Ciera Swaringen, who has a rare condition called Giant Congenital Melanocytic Nevus, would make you rethink beauty. She has been called Spotty dog by kids in school, but her parents only made her love her oversized mole-like birthmarks.
Everyone wants to look beautiful and flawless. We all want clear skin, shiny hair, good height, and an attractive figure. But not all are blessed and have it all, and that’s okay! People are perfect in their imperfections and can go far regardless of that.
Look at this 19-year-old Ciera Swaringen of Rockwell, California, born with Giant Congenital Melanocytic Nevus — a rare skin condition that affects most (⅔rd) of her face and body covered with hundreds of oversized, mole-like birthmarks. The largest one stretches from her navel to her lower thighs.
Despite all the cruel abuses she faced in her school, she has maintained a positive attitude. Read on here her inspiring story of being a beautiful and confident girl.
About her unpleasant experience during childhood, she said-
“Teenage boys are usually the first ones to comment when they see me. They say things like ‘You look like you're dirty, take a wash.’ But I'm so proud to be different and, at the end of the day, we all have something about us that's unusual, whether it's on the inside or the outside.”
“Everyone is born to look different, and we should all feel beautiful in our own skin.”
Ciera said that when she was young, children use to call her Spotty dog in school & hurled verbal abuses for many years. Recalling this incident, she said-
“One day I remember being on the school bus and hearing a young boy laugh at me and call me a spotty dog. That really knocked my confidence, I was only young and it made me feel different to the other kids, like something was wrong with me.”
She did feel bogged down by the negative comments earlier, but now she has made peace with it. She said-
“Over time I've learnt to brush off negative comments and remember that most people stare and say cruel things because they're not used to seeing someone with my condition.”
She now believes,
“We all have something about us that's unusual, whether it's on the inside or the outside.”
Ciera says how people of her small native town, Richfield, never reacted on looking at her as they knew about her birthmarks, but somewhere new, it’s different. She said-
“People in my town don't bat an eye when they see me now, as they know me. But if I go somewhere new, it's not so easy. I feel lucky to have grown up in a small town, because most of the people around me know about my birthmarks, so I felt quite normal.”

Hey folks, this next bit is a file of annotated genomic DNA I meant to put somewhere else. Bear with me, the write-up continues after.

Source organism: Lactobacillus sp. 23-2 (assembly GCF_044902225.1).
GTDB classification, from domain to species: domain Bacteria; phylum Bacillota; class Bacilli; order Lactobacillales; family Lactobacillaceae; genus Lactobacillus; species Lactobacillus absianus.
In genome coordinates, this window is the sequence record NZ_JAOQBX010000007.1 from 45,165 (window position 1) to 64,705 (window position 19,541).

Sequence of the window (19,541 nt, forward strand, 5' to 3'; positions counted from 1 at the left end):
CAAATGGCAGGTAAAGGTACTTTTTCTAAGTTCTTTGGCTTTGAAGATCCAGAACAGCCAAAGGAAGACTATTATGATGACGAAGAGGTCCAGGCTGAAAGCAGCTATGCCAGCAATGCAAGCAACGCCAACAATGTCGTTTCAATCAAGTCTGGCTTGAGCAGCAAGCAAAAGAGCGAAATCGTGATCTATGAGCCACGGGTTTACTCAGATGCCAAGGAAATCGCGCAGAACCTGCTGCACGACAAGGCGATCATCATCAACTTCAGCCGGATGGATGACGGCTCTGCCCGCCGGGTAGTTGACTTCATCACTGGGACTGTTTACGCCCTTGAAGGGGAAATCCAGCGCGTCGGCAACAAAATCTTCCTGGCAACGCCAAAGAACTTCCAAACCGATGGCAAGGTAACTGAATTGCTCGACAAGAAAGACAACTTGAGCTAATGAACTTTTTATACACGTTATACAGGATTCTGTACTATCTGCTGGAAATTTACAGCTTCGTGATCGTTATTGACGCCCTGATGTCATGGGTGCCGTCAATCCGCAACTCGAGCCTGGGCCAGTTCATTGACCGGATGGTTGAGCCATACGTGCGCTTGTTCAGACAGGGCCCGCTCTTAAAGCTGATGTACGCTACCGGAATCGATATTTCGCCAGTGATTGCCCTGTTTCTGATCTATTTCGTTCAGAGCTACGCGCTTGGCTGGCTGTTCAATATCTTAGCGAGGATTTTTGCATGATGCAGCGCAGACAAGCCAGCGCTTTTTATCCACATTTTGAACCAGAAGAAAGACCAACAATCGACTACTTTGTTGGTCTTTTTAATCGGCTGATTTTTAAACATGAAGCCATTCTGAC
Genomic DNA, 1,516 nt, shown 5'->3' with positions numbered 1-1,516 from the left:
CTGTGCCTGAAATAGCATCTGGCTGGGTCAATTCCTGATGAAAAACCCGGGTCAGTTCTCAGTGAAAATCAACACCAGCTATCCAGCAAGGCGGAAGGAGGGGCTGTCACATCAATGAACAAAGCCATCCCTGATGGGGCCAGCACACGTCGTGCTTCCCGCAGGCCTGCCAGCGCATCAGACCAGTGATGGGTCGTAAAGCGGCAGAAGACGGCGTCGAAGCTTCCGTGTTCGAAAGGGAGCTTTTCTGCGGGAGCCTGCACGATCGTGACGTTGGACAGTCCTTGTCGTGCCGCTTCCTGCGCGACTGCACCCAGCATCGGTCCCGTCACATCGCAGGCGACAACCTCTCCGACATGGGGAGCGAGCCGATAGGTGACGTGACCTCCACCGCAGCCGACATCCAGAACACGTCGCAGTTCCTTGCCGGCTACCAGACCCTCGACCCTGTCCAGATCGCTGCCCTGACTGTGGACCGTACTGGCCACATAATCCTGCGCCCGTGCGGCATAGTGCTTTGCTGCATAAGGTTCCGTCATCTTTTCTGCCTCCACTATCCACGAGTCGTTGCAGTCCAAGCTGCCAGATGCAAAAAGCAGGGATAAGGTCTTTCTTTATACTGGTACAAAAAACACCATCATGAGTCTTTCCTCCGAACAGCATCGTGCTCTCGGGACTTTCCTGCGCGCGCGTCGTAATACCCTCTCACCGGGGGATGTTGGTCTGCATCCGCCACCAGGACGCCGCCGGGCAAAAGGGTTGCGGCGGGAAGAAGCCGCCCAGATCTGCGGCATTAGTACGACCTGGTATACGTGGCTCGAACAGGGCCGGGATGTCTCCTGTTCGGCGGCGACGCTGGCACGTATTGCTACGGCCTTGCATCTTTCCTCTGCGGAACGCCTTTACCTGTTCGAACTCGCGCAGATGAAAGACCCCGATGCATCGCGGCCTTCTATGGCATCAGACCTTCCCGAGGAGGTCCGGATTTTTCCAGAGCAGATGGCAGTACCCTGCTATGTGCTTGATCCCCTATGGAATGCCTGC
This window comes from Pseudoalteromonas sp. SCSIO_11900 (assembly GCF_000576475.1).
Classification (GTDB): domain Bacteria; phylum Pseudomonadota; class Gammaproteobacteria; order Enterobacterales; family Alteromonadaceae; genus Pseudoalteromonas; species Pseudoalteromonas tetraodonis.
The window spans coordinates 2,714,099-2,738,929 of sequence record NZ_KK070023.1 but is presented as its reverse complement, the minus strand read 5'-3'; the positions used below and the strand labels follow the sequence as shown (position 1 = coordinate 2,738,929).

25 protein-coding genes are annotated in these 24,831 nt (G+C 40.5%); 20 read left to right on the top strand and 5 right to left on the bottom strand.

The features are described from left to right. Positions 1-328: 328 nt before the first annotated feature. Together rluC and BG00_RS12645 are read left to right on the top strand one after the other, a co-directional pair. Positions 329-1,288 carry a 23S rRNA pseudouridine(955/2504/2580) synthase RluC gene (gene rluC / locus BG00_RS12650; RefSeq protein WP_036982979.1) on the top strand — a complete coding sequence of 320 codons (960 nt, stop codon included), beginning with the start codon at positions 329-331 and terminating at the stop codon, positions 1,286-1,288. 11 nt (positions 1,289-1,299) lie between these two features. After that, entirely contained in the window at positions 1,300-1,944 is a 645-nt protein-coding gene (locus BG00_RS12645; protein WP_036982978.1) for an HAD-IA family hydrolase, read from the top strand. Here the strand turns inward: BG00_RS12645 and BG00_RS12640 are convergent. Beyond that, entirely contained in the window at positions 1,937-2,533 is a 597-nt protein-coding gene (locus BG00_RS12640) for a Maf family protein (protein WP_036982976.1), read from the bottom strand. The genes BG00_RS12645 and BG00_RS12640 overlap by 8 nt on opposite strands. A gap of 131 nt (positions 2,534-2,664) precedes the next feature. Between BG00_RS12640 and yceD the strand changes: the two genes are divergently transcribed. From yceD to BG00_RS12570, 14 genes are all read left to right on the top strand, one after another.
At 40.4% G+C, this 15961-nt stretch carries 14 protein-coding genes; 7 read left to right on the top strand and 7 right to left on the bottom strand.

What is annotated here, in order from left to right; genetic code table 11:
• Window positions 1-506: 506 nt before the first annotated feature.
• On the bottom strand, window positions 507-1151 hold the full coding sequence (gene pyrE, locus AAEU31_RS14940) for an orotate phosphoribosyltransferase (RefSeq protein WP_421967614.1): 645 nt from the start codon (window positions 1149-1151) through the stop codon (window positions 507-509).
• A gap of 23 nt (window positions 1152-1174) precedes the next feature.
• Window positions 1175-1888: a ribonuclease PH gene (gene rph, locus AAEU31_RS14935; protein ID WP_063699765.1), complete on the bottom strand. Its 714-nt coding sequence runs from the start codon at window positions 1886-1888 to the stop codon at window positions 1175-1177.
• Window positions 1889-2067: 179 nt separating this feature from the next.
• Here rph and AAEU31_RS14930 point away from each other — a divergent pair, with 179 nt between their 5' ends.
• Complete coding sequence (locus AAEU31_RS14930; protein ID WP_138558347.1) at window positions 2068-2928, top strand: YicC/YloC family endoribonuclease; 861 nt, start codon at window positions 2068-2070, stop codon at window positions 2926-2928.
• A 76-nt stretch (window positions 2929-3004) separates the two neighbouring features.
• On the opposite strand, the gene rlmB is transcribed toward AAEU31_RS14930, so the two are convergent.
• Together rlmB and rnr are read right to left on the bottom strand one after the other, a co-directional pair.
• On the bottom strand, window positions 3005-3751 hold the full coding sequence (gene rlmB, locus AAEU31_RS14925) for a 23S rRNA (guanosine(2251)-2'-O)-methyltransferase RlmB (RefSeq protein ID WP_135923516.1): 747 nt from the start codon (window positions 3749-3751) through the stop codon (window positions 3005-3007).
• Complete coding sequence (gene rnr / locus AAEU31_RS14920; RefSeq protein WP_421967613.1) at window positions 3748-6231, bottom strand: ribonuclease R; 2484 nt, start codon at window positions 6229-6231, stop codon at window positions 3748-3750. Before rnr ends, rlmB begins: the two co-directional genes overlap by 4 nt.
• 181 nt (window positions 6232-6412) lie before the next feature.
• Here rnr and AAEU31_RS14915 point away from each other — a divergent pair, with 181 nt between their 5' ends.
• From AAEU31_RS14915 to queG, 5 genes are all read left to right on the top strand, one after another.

She remembers her parents’ words that always motivated her. They said that once told her that her birthmarks were "angel kisses" and that beauty lies within and not outside. It has helped her remain positive and confident. She said-
“I remember when I started school my mom told me that my birthmarks were angel kisses - and that really stuck with me. And my dad is the first person to stand up to defend me if anyone says anything horrible to me.”
Calling herself a proud mom, Ciera’s mother said-
“There have been times when people's ignorance has gotten to her, with their comments or stares, but all and all she has stood strong. Ciera is a beautiful young lady with a great personality, and I couldn't be more proud of her - she is one of the strongest people I know.”
Her father, David, is a self-employed construction worker, and her mother, Julie Swaringen, is a shoe shop supervisor. When she was born, they and the hospital staff were shocked to see the dark brown birthmarks all over her body. Then when her birthmarks were analyzed, it was found that it posed no health risk and was taken to her home where she lives with her three elder sisters.
Getting rid of the birthmarks through operation is never an option for her. The doctors say that it’s not possible as these marks are too many and would continue to grow throughout her life. She said-
“My birthmarks are constantly growing and I often get new ones, but I'm hoping that will slow down as I leave my teenage years behind.”
As there’s a high risk of developing skin cancer, she needs to be extra careful when her body is exposed to the sun. So she does not spend too much time in the sun and applies suncream to stay safe.
“Suncream is like my best friend. I have to be extremely careful to make sure I'm protected on hot days. I use high-factor cream and don't spend too much time in the sun. I still wear shorts and T-shirts when it's warm, but I just have to make sure I'm being safe.”
For her high school project, she chose her rare skin condition as the research subject. While researching on Giant Congenital Melanocytic Nevus, she discovered online groups run by Nevus Outreach, which is an association that offers support for people having this skin condition.
“Discovering groups on Facebook has helped me realise that I'm not alone. 'I'm hoping I will be able to attend a Nevus Outreach conference, so I can meet other people with my condition.”
As Ciera says, we all must learn to remain comfortable in our skin no matter where we come from or how we look. Just like her, a model named Sara Geurts has a rare skin condition called EDS and is setting an example for others. Here are some more kids born with rare features.
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